Sunday, November 4, 2007

Random Stazz Idea: HDD-based Home Media Center

After spending the bulk of the day feeling uncomfortable in Home Depot, I've been thinking lately about what would be a cool tech home improvement project. I will be the first to admit that I am no Bob Vila. If something does not have a network port, I probably don't know how to fix it. So, that said, you will probably not find me with my power drill holstered to my hip while wielding a Spackle knife in a display of home improvement prowess. Below is my latest of idea of a home improvement I *can* design and implement, a hard-disk-based media center.

While watching a pretty good game between the Patriots and Colts today, my eyes happened to fall on the DVD racks that flank my TV. There must be at least 150 DVD's there. Then the thought hit me: why do I need all of these discs lying around all the time? Why do I have to go find a physical medium that contains a single movie, should I want to see that movie. That is so 1999! There are a number of ways to implement my HDD-based solution, but I will pick one and give its recipe.

Ingredients needed:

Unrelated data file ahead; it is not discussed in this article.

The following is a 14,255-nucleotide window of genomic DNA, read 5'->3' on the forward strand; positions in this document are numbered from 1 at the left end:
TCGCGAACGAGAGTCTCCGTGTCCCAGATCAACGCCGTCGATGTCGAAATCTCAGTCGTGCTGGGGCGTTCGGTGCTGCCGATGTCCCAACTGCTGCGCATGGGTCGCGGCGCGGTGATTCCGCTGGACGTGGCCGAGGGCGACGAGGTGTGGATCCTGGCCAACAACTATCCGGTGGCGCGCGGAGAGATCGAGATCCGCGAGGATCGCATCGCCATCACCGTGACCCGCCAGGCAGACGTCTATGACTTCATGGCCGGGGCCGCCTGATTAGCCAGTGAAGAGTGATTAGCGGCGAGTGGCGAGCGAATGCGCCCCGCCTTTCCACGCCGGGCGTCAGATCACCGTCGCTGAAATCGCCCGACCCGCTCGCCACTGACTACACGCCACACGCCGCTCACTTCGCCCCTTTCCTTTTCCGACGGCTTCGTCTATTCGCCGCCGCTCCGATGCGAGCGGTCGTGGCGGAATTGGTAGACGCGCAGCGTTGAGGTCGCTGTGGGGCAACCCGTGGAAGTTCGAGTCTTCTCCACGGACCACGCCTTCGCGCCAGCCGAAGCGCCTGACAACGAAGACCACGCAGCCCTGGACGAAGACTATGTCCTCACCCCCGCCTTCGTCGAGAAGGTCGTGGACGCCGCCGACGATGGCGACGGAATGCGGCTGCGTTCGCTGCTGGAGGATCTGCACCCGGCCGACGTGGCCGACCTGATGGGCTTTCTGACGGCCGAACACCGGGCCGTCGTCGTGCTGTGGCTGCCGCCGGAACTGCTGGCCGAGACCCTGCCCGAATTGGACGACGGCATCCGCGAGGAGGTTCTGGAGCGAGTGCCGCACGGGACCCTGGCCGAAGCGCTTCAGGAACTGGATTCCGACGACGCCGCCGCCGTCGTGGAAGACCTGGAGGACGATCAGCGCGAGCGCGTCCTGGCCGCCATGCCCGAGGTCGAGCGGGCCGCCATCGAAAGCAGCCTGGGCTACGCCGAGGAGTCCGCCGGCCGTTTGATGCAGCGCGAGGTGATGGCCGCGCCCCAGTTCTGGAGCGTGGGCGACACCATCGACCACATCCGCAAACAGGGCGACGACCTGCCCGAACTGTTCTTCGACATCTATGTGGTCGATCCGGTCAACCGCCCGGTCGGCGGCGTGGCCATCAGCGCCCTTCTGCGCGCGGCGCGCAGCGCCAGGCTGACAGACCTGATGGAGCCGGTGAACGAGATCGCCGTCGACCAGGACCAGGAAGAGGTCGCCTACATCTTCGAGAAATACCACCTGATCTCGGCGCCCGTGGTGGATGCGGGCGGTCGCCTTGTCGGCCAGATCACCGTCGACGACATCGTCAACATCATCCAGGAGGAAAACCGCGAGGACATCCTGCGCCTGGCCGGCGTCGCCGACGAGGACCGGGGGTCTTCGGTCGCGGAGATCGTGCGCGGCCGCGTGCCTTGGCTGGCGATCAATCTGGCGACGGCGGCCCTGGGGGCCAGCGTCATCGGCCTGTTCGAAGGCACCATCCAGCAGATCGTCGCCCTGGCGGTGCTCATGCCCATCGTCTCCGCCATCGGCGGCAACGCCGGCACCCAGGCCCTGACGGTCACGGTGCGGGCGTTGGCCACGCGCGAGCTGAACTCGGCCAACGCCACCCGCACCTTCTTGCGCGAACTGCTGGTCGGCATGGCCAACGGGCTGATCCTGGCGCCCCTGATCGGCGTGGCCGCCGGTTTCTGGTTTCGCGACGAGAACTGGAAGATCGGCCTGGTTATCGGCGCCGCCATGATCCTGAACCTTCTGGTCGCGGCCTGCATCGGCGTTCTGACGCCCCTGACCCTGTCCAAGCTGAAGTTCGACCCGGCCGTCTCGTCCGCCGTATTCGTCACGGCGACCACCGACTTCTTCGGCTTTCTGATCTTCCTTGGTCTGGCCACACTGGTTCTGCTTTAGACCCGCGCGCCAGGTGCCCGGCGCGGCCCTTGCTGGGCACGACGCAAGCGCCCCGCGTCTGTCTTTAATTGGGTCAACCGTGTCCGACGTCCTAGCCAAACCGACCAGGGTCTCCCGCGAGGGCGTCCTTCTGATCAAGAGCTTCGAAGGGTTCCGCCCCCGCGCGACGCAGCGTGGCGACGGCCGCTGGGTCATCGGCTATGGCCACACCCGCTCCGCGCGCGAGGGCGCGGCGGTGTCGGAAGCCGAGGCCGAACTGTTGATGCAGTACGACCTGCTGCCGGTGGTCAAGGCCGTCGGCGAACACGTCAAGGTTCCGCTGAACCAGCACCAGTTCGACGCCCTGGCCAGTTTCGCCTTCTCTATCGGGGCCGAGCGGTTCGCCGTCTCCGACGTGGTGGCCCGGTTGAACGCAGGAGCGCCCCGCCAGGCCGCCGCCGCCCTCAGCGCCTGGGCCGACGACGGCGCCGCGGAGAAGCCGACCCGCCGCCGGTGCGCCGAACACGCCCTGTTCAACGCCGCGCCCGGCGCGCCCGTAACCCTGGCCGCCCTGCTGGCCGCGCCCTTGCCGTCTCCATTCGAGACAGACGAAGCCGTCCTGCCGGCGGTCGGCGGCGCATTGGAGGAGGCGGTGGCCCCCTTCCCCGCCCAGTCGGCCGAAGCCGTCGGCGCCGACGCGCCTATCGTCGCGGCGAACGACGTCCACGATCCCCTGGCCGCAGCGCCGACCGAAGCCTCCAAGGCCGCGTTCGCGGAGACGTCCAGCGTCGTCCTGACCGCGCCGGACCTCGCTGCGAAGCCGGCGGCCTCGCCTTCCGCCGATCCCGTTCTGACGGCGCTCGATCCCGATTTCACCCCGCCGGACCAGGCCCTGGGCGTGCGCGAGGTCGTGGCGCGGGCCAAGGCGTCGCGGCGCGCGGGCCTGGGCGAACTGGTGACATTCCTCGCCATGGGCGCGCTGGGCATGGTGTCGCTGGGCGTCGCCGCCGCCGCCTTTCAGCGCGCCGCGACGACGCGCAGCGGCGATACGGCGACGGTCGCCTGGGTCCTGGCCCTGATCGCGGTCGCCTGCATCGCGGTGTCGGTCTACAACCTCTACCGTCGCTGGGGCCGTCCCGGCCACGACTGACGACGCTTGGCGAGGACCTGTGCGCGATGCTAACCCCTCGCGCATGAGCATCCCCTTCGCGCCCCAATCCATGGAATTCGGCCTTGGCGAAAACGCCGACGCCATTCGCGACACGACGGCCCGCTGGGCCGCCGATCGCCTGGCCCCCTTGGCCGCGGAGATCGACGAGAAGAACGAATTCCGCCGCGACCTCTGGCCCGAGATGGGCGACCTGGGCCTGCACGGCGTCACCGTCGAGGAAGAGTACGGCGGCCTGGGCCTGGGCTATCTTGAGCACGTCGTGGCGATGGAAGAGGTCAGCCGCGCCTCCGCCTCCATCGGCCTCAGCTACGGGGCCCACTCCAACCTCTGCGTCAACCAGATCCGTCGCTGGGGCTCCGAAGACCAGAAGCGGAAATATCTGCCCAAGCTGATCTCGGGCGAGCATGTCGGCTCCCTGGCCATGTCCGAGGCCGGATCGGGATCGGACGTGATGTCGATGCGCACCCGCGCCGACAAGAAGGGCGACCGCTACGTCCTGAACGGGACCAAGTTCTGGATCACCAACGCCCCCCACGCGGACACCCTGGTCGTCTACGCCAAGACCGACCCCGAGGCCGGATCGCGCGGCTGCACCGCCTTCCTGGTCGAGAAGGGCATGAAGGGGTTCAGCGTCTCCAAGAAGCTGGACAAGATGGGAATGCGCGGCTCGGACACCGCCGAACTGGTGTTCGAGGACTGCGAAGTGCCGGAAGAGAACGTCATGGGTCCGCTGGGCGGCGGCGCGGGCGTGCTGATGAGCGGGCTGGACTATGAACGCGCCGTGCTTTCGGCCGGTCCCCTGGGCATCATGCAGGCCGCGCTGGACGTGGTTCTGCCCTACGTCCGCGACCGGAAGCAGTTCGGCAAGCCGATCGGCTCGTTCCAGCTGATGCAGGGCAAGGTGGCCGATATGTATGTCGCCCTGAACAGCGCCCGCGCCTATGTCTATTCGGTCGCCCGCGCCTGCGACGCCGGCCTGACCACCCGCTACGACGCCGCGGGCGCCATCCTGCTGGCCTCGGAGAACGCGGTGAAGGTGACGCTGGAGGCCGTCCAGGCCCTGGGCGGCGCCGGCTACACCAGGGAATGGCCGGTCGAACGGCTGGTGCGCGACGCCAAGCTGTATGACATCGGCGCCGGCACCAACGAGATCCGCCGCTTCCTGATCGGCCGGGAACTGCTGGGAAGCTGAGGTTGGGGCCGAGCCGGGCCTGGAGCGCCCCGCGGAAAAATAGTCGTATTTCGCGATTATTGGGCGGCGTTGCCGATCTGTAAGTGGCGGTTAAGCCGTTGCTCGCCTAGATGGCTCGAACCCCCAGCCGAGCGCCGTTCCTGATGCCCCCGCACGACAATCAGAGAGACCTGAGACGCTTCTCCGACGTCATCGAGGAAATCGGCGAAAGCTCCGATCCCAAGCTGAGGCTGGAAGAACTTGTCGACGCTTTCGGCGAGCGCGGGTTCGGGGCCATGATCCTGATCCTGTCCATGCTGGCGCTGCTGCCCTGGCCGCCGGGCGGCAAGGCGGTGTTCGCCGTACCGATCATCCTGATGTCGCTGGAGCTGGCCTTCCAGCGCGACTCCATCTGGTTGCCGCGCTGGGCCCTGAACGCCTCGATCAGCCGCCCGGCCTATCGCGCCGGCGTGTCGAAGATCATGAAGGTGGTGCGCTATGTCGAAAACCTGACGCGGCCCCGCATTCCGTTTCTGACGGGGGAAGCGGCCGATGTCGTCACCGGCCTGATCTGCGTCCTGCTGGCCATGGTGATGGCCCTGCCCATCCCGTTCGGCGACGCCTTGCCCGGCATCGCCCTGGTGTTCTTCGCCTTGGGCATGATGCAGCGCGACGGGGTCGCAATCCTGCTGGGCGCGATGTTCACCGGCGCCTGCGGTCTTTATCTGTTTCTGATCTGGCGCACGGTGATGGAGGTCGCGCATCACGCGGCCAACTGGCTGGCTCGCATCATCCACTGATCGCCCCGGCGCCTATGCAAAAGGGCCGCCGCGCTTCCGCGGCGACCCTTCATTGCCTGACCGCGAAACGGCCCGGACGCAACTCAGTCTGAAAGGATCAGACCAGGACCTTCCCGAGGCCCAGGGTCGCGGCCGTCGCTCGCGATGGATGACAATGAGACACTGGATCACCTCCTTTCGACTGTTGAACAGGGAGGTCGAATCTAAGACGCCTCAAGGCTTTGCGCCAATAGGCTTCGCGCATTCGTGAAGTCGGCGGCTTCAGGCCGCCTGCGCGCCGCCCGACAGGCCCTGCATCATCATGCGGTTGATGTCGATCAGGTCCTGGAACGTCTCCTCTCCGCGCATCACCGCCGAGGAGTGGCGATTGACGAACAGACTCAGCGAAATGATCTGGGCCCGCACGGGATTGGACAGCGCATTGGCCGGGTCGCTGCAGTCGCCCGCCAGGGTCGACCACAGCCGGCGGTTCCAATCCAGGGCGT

1 Mac Pro (it has 4 HDD bays and it probably the ultimate in scalability)
1 DVI cable
1 wireless keyboard and mouse set
1 copy of VLC media player
1 optical cable

While I haven't tested this yet, I assume this would be pretty simple. I chose a Mac Pro because it seems to have the most ability to scale in disk capacity. Also, with dual Xeons, it should have plenty of processing power to do your rips quickly - I assume VLC is multi-threaded. If you're feeling particularly creative (and rich), I guess you could get an Xserve RAID array. ;) You could probably build this with a way cheaper computer too if you don't have that many DVD's.

The idea is this: you would hook up the Mac Pro to the HDTV via the DVI cable and control it with the wireless keyboard and mouse (presumably from the couch). Over time, you could rip each DVD in your collection to the drives in the Mac using VLC. I would suggest putting them in some common "movies" folder and using "search light" to track down what you want to see.

Then, you could run the optical cable from the Mac's soundcard output to your 5.1 system to get sweet surround-sound audio. You can also use this connection to play your music collection through your nice home theater system.

That's it. Of course, I've omitted topics such as backups and the like, but you get the general idea. Will I ever build this? Possibly. If you have something like this, let me know how it is!

1 comment:

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